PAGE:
Helter Skelter

I had a bit of fun with our Sunday mini-clinic with a bit of a Helter Skelter course. In the U.K., there is a dog agility class called Helter Skelter. The game is named after a children’s ride at parks and fairs where a slide spirals down the side of a tower. This game is extremely popular with dogs and handlers alike.

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I was somewhat challenged, as usual, by using only half the floor to create the course. So this is an odd abridgement of the true Helter Skelter course, especially with the use of the table which surely must be considered a flow breaking obstacle. However, the table represents an obstacle that is high on our training and conditioning objective list; and so it worked neatly in this game.

Also the traditional Helter Skelter course begins in the center and then unwinds into an ever expanding spiral. The course I designed here works in the opposite premise, starting big and then tightening.

What was quite fun about the course is the variety of option challenges presented to my students. After the first romp around the outside the dog is pretty much conditioned to charge at the course. But the second loop presents at least two compelling wrong course options which demand a measure of both skill and luck to avoid. The final small loop presents a single option to the tire which has been twice conditioned to the dog.

Training Sequences

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There are plenty of opportunities in this set of the floor to practice distance challenges. Indeed if as a handler I have mastered the simple handling objectives of a sequence I’ll be very interested in how I would communicate flow and direction to my dog from a distance. Of course, I could ask no less of my students.

This drawing is an example, though certainly not comprehensive of the distance challenge possibilities. In the initial presentation of the off-side tunnel I ask my students to layer to the opposite side of the inside pipe tunnel. And in the performance of the A-frame the handler should layer to the opposite side of the dogwalk.

It is not that the dog is willing and capable in his distance work. I really have to use these kinds of sequences to teach the fundamental discipline of distance work. The obvious stuff aside, like what direction is the handler facing and moving, I spend a fair amount of time talking about the effective use of real estate.

For example, in this sequence many handlers will tend to separate from the dog during the performance of the pipe tunnel. This is something of an error because there isn’t much real estate for movement up to the second send-line. And so the handler exhausts his available real estate for the dog and then manages to move so badly that the dog must be unconvinced that he should soar out into space for the A-frame.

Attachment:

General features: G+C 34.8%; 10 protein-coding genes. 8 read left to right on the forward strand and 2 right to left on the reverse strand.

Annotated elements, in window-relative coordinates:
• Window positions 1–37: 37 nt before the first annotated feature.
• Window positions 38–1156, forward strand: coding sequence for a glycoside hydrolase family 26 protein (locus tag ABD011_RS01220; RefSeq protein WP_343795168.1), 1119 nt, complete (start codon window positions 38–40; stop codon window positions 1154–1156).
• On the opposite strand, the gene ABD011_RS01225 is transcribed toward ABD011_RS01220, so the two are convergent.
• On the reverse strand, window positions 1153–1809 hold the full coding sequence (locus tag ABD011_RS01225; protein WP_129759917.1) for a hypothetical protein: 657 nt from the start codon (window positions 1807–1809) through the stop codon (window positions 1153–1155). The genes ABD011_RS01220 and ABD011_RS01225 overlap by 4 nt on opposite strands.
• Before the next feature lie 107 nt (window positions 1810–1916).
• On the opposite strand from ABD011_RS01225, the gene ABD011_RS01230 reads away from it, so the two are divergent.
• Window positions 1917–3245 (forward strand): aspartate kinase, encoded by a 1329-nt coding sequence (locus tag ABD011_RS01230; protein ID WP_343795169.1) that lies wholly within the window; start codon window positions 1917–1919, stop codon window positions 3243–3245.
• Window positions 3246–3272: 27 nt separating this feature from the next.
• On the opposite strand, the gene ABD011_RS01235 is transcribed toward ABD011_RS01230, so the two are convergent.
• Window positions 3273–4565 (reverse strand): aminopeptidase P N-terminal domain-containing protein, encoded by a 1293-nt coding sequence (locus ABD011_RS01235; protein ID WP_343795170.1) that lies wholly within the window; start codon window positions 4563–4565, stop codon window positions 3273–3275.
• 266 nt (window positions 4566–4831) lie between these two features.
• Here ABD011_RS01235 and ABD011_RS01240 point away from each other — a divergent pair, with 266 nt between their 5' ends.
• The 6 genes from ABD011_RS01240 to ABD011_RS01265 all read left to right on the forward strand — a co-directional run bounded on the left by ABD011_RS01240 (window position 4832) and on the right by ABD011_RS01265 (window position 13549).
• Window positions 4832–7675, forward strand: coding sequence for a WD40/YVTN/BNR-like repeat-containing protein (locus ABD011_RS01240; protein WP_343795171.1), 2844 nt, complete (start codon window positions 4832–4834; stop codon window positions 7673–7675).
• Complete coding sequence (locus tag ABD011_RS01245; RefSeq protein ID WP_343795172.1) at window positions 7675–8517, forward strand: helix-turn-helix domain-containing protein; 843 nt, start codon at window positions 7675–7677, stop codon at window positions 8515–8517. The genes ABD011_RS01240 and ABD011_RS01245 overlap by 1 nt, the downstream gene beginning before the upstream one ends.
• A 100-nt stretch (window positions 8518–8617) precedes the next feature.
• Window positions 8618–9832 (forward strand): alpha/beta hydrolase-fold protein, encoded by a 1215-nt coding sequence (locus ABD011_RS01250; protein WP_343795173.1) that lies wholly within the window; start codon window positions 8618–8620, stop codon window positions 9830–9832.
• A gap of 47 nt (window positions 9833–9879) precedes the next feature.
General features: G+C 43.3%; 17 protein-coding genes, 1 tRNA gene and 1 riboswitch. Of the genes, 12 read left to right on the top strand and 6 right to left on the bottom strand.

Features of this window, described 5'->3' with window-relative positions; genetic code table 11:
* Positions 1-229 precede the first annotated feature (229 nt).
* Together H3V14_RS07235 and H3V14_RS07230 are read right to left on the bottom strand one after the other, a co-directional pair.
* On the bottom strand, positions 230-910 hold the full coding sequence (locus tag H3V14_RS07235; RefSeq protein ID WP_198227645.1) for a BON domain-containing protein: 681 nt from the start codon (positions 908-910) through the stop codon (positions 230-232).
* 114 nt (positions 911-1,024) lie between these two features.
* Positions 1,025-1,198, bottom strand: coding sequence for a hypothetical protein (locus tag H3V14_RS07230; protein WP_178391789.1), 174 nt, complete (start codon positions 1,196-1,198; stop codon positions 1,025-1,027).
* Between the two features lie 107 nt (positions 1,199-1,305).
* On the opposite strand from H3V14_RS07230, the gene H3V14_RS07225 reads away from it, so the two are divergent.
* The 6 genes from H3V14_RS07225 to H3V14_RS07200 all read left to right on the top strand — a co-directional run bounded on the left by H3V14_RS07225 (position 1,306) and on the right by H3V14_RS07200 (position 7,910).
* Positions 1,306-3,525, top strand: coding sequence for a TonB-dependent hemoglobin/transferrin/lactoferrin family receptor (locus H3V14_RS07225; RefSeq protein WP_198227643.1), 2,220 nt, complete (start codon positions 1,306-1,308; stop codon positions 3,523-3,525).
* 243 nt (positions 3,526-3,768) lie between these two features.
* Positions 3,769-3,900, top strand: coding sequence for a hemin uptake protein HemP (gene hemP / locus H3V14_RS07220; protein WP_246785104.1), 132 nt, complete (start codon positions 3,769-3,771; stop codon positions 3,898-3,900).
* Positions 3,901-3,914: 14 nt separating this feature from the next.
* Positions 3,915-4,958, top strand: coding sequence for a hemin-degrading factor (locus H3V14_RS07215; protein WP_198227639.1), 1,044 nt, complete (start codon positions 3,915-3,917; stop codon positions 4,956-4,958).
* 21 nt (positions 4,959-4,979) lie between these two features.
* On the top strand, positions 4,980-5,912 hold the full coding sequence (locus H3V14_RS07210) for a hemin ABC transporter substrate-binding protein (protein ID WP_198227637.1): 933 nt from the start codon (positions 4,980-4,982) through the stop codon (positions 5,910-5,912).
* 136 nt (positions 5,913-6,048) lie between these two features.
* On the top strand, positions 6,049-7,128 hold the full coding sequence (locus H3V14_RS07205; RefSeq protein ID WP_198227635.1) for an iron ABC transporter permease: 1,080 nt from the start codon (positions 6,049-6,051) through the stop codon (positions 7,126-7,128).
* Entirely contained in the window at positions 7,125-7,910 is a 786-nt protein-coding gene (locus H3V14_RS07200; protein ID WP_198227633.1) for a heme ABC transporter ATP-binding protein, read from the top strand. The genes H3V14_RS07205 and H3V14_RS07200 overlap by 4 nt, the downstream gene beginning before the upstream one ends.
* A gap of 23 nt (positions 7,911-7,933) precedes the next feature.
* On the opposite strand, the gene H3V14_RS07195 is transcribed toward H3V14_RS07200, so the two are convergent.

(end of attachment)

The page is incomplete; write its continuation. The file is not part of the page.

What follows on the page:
Remember how I posed the presentation of the pipe tunnel: In the initial presentation of the off-side tunnel I ask my students to layer to the opposite side of the inside pipe tunnel. What I really want the handler to do is come around the inside pipe tunnel to sell the turn into the opposite side of our on-course tunnel as the numbering indicates. And then, rather than separating from the dog in the direction of the A-frame… the handler will actually step right up to the exit of the pipe tunnel to scoop the dog into turn and, frankly, push the dog out in front of him as soon as possible so that the handler has heaps of real estate to move as though he were on a mission.

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In this sequence we can practice the opposite side approach to the pipe tunnel from either side. Note that layering to the opposite side of the inside pipe tunnel (#12) will be highly effective. But frankly stepping between the tunnels for a Front Cross might be all the sequence calls for; though I’ll often have to point out to a student that in order to do a Front Cross the handler will actually need to be in front of the dog.

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This is a fun little bit with threadles into the pipe #4/#9 pipe tunnel. I always use threadles to teach whimsical movement that communicates direction to the dog like a high spirited dance. And therein lies the notion of my insanity.

Questions comments & impassioned speeches to Bud Houston: BudHouston@hughes.net. And Check out my new publication the Idea BookAgility Training for a Small Universe available at www.dogagility.org/store.

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